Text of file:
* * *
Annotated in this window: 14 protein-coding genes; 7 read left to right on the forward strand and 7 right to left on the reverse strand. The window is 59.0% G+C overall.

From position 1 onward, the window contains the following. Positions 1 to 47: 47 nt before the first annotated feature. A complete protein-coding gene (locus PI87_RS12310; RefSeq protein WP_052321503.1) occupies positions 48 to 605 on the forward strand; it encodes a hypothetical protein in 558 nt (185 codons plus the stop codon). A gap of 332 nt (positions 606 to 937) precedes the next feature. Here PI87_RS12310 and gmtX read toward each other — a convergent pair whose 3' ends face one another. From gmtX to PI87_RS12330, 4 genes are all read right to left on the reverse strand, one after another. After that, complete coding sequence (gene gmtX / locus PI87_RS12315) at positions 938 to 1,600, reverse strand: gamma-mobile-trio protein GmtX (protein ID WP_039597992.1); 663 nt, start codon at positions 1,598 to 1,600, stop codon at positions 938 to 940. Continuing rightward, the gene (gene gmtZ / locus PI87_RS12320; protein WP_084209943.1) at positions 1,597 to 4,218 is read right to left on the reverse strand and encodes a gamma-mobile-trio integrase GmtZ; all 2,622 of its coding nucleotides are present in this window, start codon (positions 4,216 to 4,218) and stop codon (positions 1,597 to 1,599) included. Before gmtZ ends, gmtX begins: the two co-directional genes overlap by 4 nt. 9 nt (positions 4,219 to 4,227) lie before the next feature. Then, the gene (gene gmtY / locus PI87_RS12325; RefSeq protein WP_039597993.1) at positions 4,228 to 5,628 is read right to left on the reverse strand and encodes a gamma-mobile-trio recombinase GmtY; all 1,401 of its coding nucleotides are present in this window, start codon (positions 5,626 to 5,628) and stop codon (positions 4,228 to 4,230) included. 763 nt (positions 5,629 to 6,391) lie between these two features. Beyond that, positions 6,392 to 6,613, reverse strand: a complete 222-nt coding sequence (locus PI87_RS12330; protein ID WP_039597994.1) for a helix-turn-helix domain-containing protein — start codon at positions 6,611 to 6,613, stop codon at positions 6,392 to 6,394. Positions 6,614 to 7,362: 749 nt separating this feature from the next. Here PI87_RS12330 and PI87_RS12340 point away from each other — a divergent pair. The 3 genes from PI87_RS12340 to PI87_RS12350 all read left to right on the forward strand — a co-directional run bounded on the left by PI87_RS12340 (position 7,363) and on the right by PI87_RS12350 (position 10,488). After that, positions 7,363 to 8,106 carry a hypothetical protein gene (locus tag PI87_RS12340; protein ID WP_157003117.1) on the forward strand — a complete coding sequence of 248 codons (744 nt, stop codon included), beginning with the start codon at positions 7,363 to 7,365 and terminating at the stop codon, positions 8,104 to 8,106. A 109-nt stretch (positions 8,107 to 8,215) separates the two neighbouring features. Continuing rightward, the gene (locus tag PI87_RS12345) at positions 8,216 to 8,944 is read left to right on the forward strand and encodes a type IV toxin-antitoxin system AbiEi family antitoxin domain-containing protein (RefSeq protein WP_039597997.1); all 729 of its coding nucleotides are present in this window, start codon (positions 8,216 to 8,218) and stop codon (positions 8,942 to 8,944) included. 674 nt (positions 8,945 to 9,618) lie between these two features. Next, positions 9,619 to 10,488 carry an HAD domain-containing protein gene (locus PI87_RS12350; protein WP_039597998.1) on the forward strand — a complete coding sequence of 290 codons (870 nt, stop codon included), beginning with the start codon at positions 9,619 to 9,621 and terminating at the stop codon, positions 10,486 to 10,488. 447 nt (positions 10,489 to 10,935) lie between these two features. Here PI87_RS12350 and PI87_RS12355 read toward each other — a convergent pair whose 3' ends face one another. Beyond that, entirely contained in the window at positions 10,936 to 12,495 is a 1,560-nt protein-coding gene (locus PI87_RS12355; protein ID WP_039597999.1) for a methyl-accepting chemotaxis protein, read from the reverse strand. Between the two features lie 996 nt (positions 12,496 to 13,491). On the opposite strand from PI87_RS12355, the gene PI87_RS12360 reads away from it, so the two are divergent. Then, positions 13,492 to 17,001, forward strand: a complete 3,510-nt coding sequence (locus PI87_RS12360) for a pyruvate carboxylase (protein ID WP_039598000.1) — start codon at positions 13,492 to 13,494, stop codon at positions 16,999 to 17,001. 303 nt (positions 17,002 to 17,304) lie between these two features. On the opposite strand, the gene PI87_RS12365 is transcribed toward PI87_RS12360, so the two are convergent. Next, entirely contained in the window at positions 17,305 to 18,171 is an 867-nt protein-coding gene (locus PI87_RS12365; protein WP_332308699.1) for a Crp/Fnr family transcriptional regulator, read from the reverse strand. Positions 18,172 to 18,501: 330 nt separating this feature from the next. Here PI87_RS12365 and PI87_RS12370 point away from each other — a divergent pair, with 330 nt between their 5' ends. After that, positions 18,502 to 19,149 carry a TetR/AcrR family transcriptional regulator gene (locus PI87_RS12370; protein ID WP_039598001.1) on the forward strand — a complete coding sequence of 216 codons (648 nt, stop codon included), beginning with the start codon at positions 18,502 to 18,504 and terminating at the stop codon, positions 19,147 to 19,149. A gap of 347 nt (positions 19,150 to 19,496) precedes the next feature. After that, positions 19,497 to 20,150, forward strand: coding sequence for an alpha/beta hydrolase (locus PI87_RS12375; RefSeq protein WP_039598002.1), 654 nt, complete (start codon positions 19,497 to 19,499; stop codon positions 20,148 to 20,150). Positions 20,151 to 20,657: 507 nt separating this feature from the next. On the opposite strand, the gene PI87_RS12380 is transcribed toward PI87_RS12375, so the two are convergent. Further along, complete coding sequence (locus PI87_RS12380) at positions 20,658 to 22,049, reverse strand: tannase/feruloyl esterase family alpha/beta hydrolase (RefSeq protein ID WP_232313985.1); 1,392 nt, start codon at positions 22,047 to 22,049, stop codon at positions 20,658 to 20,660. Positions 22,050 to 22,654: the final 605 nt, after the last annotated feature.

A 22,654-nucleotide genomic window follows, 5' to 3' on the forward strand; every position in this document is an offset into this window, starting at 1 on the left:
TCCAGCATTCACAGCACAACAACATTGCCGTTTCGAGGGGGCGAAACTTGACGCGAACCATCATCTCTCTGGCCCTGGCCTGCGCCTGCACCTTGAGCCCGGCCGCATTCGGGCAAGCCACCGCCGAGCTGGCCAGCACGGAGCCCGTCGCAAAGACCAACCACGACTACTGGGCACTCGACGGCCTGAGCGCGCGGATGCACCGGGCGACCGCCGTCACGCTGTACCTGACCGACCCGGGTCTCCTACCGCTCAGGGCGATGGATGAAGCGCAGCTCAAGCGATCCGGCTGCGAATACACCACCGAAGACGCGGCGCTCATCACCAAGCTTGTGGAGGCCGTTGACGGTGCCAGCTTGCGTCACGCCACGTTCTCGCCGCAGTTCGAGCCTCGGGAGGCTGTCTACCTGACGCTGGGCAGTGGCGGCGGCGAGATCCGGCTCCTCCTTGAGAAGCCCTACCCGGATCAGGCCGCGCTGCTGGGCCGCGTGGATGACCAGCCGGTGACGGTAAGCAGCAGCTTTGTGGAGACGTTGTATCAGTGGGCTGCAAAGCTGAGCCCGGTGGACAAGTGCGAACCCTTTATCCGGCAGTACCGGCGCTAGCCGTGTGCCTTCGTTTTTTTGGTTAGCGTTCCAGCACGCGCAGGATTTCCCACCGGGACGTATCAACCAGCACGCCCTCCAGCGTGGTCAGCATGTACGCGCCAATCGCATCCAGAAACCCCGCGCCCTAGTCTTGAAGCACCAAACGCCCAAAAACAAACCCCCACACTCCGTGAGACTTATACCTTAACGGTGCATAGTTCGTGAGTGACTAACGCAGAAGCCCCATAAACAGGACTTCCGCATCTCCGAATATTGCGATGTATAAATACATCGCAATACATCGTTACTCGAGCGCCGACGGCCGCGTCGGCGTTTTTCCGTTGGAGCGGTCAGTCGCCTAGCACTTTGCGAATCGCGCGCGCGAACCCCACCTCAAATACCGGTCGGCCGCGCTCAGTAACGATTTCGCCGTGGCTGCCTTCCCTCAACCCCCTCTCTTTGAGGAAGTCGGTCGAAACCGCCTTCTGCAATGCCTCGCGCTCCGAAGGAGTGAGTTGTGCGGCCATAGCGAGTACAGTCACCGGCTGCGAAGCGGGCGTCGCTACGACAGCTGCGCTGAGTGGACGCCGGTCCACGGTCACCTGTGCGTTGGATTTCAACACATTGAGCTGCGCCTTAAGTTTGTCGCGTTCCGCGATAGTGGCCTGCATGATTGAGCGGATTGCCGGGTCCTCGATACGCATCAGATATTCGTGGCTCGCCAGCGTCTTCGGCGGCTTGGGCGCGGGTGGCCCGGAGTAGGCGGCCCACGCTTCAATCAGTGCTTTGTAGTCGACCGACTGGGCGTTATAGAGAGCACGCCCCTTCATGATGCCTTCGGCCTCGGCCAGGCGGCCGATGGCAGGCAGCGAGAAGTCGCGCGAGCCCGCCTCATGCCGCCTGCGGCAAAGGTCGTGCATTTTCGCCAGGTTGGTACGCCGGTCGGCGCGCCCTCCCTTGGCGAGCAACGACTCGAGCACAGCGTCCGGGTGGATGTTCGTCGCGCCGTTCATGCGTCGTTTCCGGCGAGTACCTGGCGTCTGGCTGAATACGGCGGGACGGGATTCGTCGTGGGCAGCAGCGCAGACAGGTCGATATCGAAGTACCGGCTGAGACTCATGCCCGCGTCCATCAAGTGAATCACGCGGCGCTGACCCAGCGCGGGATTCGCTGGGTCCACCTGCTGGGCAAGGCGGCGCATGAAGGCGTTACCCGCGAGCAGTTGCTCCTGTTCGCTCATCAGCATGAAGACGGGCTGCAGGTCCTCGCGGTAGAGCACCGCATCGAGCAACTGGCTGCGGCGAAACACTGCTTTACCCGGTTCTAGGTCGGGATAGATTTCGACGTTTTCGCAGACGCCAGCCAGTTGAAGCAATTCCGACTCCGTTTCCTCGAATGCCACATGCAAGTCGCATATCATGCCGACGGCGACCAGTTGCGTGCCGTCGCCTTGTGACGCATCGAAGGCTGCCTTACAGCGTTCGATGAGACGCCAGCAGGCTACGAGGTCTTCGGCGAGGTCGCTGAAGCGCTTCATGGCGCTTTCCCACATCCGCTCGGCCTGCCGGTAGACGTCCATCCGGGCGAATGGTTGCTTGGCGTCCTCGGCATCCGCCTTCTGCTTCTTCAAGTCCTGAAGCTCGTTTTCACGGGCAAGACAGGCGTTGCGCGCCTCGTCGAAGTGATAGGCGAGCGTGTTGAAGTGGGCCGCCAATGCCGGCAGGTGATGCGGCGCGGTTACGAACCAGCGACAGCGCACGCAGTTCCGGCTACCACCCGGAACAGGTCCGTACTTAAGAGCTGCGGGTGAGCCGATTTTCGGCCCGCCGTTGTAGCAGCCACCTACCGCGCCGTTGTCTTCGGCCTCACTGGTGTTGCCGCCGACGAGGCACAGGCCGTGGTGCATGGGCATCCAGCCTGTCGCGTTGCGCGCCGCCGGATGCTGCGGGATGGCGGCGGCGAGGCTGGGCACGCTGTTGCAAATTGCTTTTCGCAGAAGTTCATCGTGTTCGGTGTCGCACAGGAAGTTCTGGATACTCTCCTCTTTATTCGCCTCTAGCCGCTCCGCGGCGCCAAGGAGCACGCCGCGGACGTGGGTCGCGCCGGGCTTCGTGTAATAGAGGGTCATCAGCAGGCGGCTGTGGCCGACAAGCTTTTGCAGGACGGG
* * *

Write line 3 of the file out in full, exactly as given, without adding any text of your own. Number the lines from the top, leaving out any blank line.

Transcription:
A 22,654-nucleotide genomic window follows, 5' to 3' on the forward strand; every position in this document is an offset into this window, starting at 1 on the left: